Multiple Vulnerabilities Found In Healthcare Software OpenEMR

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Researchers have found three separate vulnerabilities in OpenEMR, an open-source software for electronic health records and medical practice management.

Clean code experts at Sonar published an advisory Wednesday about the discovered flaws by security researcher Dennis Brinkrolf.

“During our security research of popular web applications, we discovered several code vulnerabilities in OpenEMR,” Brinkrolf wrote.

“A combination of these vulnerabilities allows remote attackers to execute arbitrary system commands on any OpenEMR server and to steal sensitive patient data. In the worst case, they can compromise the entire critical infrastructure.”

The security expert explained that the company’s static application security testing (SAST) engine discovered that two of these three vulnerabilities combined could lead to unauthenticated remote code execution (RCE).

“In summary, an attacker can use the reflected XSS, upload a PHP file [...] and then use the path traversal via the Local File Inclusion to execute the PHP file. It takes a few tries to figure out the appropriate Unix timestamp but eventually leads to remote code execution.”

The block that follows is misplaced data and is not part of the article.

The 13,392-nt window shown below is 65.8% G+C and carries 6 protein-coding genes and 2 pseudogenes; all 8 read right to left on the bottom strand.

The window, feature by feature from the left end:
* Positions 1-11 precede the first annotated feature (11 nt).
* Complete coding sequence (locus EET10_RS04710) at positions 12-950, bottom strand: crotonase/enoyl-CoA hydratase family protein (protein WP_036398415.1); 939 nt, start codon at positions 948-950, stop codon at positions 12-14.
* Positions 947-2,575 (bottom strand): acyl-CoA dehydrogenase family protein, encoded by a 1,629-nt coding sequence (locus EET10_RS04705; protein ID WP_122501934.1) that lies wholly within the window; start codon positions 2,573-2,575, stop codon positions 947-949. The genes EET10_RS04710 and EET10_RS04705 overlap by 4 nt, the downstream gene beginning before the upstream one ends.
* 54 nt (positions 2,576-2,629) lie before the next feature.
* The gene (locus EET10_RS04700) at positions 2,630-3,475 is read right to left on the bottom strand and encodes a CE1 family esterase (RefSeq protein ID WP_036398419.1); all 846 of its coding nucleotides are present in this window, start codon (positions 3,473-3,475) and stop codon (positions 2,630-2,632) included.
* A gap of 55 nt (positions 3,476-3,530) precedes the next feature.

As for the third vulnerability, it allowed attackers to configure OpenEMR in a certain way in order to eventually steal user data.

“In other words, if OpenEMR is set up correctly, an unauthenticated attacker can read files like certificates, passwords, tokens, and backups from an OpenEMR instance via a rogue MySQL server,” Brinkrolf explained.

The security researcher added that Sonar reported all issues to the OpenEMR maintainers on October 24, 2022, who then released a patch to version 7.0.0, fixing all three vulnerabilities seven days later.

“If you are using OpenEMR, we strongly recommend updating to the fixed versions mentioned above,” the Sonar post concluded. “We want to thank the OpenEMR team for their professional and fast responses and patches.”

The patched vulnerabilities come almost five years after researchers at Project Insecurity found over 20 flaws (now fixed) in OpenEMR.

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